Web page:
With apologies for the tardy post (this week got away from me), the hyakumeizan total now stands at two! Only 98 more to go . . . Last Sunday I took a two and a half hour train ride from Tokyo to Chichibu-Tama-Kai National Park, in Yamanashi Prefecture, to attempt an ascent of 2,057-meter Daibosatsu. Although Kyūya Fukada’s One Hundred Mountains of Japan describes the shorter, 40-minute ascent from a nearby pass (the location of the highest bus stop where hikers can depart), I started from the mouth of the trail, more than a thousand meters lower on the mountain.Read more
Month: May 2018
Akagi Jinja – Lake Onuma’s Guardian Shrine
Akagi Jinja (shrine) sits on the shore of Lake Onuma, not far from the trailhead that leads to the peaks of nearby Mt. Akagi. (The mountain, a stratovolcano, has numerous summits – three of which I summited last weekend as part of my hyakumeizan climb.) The shrine dates to at least the 14th century, and has subsidiary shrines across Japan.Read more
…And Back Again – The Descent From Mount Akagi
On Monday, I shared some photos and highlights from my 100 Summits climb of Mount Akagi (Akagi-yama) in Gunma Prefecture. Today, I’m sharing the trip back down. Smart mountaineers all know that “the summit is only halfway there” – to climb a mountain successfully, you also need to descend from the summit safely. Since I left the summit at 12:50pm, and wanted to catch the 16:00 (4pm) bus to Maebashi, I decided to hike Akagi as a loop and descend via the shorter trail that leads directly down from the summit to the shore of Lake Ono.Read more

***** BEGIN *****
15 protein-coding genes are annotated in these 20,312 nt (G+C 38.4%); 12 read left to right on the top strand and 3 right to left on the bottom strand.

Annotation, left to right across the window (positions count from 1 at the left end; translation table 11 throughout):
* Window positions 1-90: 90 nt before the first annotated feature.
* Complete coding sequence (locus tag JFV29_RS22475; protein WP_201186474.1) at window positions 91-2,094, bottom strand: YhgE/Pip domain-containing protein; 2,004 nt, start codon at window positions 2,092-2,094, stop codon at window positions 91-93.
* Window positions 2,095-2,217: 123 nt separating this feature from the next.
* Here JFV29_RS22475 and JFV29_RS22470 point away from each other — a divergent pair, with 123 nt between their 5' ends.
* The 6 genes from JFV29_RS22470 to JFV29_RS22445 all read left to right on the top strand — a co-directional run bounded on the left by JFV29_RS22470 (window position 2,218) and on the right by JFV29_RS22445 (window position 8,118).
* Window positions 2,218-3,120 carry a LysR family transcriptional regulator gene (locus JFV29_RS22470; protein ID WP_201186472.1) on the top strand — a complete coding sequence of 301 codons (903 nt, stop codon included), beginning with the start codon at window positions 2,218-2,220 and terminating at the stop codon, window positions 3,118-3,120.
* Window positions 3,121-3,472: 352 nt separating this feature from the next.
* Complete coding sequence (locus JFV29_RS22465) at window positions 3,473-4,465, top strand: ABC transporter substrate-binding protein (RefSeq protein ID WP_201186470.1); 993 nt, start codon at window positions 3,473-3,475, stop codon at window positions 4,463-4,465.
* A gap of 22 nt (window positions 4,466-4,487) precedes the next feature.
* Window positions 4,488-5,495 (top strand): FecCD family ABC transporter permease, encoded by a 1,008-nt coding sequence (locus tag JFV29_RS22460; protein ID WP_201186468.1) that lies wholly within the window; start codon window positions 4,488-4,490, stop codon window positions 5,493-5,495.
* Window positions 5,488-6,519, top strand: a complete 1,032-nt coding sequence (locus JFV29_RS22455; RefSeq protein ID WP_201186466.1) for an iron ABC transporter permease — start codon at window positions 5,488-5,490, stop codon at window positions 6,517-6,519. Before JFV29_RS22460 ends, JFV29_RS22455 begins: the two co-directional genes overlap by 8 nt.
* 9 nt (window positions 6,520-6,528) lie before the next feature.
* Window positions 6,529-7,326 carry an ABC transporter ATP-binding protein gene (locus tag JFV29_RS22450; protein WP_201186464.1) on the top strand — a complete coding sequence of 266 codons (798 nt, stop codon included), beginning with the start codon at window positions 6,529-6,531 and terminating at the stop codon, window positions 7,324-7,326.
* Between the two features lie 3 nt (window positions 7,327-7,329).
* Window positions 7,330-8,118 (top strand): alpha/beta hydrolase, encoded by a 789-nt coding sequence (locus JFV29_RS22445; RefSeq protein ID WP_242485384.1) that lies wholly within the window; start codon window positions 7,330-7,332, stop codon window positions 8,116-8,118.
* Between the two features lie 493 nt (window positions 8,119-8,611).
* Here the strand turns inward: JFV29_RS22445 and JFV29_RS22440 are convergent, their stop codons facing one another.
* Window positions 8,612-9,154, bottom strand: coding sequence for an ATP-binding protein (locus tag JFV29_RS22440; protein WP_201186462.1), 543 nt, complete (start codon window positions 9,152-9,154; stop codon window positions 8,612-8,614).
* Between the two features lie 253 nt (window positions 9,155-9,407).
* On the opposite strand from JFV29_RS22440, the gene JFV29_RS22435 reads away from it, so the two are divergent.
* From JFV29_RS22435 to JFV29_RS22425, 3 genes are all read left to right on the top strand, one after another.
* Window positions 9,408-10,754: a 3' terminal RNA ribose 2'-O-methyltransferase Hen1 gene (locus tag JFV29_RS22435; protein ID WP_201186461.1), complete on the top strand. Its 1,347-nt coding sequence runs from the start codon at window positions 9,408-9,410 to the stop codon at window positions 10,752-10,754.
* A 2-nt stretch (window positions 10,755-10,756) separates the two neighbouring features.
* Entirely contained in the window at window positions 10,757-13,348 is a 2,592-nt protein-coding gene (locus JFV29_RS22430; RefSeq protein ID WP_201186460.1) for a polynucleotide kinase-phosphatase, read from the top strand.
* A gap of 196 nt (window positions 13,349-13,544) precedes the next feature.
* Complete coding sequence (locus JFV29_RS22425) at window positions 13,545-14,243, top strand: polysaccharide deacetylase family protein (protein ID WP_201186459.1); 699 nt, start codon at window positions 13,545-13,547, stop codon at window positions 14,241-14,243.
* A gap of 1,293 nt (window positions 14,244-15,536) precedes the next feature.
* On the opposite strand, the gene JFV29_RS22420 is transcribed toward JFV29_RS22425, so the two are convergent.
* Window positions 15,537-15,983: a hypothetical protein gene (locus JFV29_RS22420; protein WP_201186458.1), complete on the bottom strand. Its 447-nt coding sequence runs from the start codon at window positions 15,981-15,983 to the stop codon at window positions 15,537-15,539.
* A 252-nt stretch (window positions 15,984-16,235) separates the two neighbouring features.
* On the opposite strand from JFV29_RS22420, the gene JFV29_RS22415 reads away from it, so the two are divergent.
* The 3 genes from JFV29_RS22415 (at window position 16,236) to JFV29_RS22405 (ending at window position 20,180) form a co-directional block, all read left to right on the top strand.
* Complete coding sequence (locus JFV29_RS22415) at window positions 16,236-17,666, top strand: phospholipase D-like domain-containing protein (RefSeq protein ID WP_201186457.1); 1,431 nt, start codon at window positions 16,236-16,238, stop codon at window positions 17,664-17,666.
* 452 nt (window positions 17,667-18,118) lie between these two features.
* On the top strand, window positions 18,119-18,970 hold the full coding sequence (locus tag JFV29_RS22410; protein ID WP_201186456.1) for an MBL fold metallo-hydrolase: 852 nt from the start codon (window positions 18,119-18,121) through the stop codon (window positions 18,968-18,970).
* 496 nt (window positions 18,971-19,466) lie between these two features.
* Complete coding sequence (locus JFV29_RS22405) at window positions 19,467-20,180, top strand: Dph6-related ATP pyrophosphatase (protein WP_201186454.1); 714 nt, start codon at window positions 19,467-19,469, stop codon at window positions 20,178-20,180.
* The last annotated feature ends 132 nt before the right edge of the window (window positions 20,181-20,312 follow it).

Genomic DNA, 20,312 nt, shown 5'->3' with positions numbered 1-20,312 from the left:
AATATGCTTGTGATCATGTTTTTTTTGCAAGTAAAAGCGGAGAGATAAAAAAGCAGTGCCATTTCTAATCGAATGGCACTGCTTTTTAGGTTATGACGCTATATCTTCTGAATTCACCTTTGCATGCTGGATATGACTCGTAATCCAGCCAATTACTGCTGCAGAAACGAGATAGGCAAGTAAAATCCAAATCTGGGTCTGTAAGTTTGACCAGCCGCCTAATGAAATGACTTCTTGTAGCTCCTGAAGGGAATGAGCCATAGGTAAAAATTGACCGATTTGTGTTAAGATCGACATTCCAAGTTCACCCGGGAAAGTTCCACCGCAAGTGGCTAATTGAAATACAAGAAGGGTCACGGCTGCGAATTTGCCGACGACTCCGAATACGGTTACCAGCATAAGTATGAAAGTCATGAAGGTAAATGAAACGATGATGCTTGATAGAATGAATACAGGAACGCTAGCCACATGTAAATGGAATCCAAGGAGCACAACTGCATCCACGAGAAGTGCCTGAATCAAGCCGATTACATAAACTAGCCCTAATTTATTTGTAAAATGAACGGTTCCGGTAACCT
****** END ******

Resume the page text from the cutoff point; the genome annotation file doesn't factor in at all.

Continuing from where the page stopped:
To the Summit of Mt. Akagi!
Yesterday (May 20, 2018) I climbed my first hyakumeizan peak – Mt. Akagi, in Gunma Prefecture. While many of the details will have to wait for the book (100 SUMMITS is under contract with Prometheus Books, for release in 2020) I’ll be sharing photo essays about my climbs, and some fun details about the mountains, here on the blog in the months to come.Read more
Let The Quest For 100 Summits Begin!
My husband, our cat, and I arrived in Japan on Wednesday afternoon so I could begin the 100 Summits project. As always, Japan was beautiful from the air: The patchwork quilt of green fields interspersed with towns and villages, looks similar to other agricultural areas from thousands of feet in the air. But the plane descended, the curved tile roofs, bamboo groves, and sparkling, water-filled rice paddies of Saitama revealed their distinctive details. We passed through customs and animal import inspection quickly, and hopped on the N’EX (Narita Express) for the 90-minute ride to central Tokyo. (Haneda airport is closer to the cityRead more
Countdown to Japan and the Hundred Summits!
Today my husband and I moved out of our temporary apartment and into the hotel that will serve as the final “staging point” for our departure to Japan. We’ve (mostly) packed our suitcases… and the international delivery service will show up Monday morning to take them away.Read more
Chemo, Hair Loss, And Waiting To Grow Again
Chemotherapy is a liar and a thief. It lies, because it makes us feel impossibly sick–so sick we cannot possibly recover. It steals, because it causes most of us to lose the physical characteristics we associate with personal identity: our hair, eyelashes, nose hairs (trust me, you’ll miss them more than you might think), facial shape, and sometimes fingernails and skin. (You don’t lose *all* your skin, of course, but it becomes a crackly, dried-out thing you might not recognize.) This was me at the start of my cancer journey: This is me today:Read more
The Sutra Repository of Koyasan
The hexagonal sutra repository at Danjo Garan, on Koyasan, was constructed during the 12th century to hold a complete set of the Chinese Tripitaka (the entire set of sacred Buddhist texts). Although the current building only dates to the twentieth century (a fire destroyed the original) it remains a lovely example of Shingon Buddhist architecture.Read more